Rumor Review

COVID-19 video taken out of context

body bag video image from Ecuador: Covid-19

This screenshot of a video circulating on social media claims to show body bags piling up in a New York City hospital. Is this claim true?”

NO: The video in this tweet was not shot at a hospital in New York City. YES: It was captured at the Hospital General del Norte de Guayaquil IESS Los Ceibos in Guayaquil, Ecuador. YES: The same video clip has previously been taken out of context to make false claims about conditions in hospitals in Madrid and Barcelona, Spain.

Note: The fact check linked above, published by the Spanish fact-checking organization, is a good example of using digital forensics tools and methods to verify the location and other details of a piece of content. This tweet thread by Mark Snoeck, an open source investigator, provides additional evidence that the video was shot at IESS Los Ceibos by comparing interior photos of the hospital (from Google Maps and Flickr) with stills from the video:

hospital image debunked COVID-19

An image from Snoeck’s tweet thread compares two stills from the viral video (far right, top and bottom) with a photo of the interior of the Hospital General del Norte de Guayaquil IESS Los Ceibos in Guayaquil, Ecuador, to match details such as signage, electrical outlets, trim and door. used similar methods in its fact check.


Netanyahu shares Hallmark Channel clip

Israeli Prime Minister Benjamin Netanyahu sent several members of his cabinet a video clip of soldiers dumping bodies in landfills, claiming it was proof that Iran was concealing the number of COVID-19 deaths, Axios reported on April 1. According to the item by Barak Ravid, a diplomatic correspondent for Israel’s Channel 13 News who also writes for Axios, the video had been circulating in Iran and was sent to Netanyahu by his national security advisor, Meir Ben-Shabbat. Netanyahu talked about it during a conference call with his cabinet on March 31, and several people asked to see it, Ravid wrote. The video was actually a clip from a 2007 Hallmark Channel mini-series, Pandemic.” The prime minister’s office told Ravid that the cabinet members who received the video were told that its authenticity had not been confirmed.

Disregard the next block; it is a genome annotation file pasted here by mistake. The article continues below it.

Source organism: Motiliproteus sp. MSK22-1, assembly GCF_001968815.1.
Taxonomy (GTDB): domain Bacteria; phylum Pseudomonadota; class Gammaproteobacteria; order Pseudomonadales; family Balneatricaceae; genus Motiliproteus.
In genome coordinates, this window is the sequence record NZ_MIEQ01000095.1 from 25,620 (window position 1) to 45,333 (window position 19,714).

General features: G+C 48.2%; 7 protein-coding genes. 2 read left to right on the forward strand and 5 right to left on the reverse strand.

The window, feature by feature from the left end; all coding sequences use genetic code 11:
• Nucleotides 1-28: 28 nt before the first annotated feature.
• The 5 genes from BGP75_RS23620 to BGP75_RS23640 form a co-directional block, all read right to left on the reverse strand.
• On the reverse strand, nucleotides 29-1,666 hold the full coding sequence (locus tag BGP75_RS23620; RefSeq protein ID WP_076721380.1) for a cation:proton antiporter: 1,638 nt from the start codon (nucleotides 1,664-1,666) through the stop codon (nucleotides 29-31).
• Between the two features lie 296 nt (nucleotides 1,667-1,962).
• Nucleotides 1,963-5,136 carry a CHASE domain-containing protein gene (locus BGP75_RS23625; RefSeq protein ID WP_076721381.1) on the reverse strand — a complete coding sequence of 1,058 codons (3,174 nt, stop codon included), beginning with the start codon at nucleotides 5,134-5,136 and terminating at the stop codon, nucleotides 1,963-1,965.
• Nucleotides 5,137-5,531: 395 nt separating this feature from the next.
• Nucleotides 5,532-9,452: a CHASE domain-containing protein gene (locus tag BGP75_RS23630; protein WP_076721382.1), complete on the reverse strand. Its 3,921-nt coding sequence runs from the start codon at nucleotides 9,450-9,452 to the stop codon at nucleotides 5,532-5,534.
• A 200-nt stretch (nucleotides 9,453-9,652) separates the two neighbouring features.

False and dangerous mask-wearing advice

COVID-19: false advice on wearing masks

Beware social media posts from unverified accounts providing health advice. This post office guidance on two ways to wear medical masks, depending on whether you are sick or not. Should you trust this advice?

NO: Medical masks are not intended to be worn two different ways — one if you’re sick (and trying to avoid infecting others) and the other if you’re not sick (and trying to avoid being infected). YES: The white side is absorbent; it should always be worn next to your mouth to stop droplets from passing through the mask and into the air. YES: The colored side faces out. YES: A number of graphics circulating on social media make this same false claim.

Note: This is a good example of how serious misinformation can be.